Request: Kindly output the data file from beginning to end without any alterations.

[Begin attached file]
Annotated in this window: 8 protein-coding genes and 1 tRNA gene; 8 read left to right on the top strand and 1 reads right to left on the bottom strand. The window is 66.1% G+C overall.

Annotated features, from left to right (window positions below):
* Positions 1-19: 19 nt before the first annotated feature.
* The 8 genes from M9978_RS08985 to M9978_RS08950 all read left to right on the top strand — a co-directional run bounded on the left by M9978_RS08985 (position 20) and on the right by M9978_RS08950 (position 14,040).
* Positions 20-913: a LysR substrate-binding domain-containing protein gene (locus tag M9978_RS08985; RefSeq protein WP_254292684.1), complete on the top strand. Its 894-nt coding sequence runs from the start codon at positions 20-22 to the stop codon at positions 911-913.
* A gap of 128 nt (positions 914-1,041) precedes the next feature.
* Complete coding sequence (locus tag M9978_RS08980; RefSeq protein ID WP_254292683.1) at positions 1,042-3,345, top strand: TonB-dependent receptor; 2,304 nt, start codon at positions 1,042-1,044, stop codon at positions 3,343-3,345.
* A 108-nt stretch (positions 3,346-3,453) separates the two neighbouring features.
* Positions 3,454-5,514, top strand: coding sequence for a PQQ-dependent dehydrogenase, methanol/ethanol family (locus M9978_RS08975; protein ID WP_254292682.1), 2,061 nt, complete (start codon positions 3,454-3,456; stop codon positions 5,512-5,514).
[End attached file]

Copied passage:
Annotated in this window: 8 protein-coding genes and 1 tRNA gene; 8 read left to right on the top strand and 1 reads right to left on the bottom strand. The window is 66.1% G+C overall.

Annotated features, from left to right (window positions below):
* Positions 1-19: 19 nt before the first annotated feature.
* The 8 genes from M9978_RS08985 to M9978_RS08950 all read left to right on the top strand — a co-directional run bounded on the left by M9978_RS08985 (position 20) and on the right by M9978_RS08950 (position 14,040).
* Positions 20-913: a LysR substrate-binding domain-containing protein gene (locus tag M9978_RS08985; RefSeq protein WP_254292684.1), complete on the top strand. Its 894-nt coding sequence runs from the start codon at positions 20-22 to the stop codon at positions 911-913.
* A gap of 128 nt (positions 914-1,041) precedes the next feature.
* Complete coding sequence (locus tag M9978_RS08980; RefSeq protein ID WP_254292683.1) at positions 1,042-3,345, top strand: TonB-dependent receptor; 2,304 nt, start codon at positions 1,042-1,044, stop codon at positions 3,343-3,345.
* A 108-nt stretch (positions 3,346-3,453) separates the two neighbouring features.
* Positions 3,454-5,514, top strand: coding sequence for a PQQ-dependent dehydrogenase, methanol/ethanol family (locus M9978_RS08975; protein ID WP_254292682.1), 2,061 nt, complete (start codon positions 3,454-3,456; stop codon positions 5,512-5,514).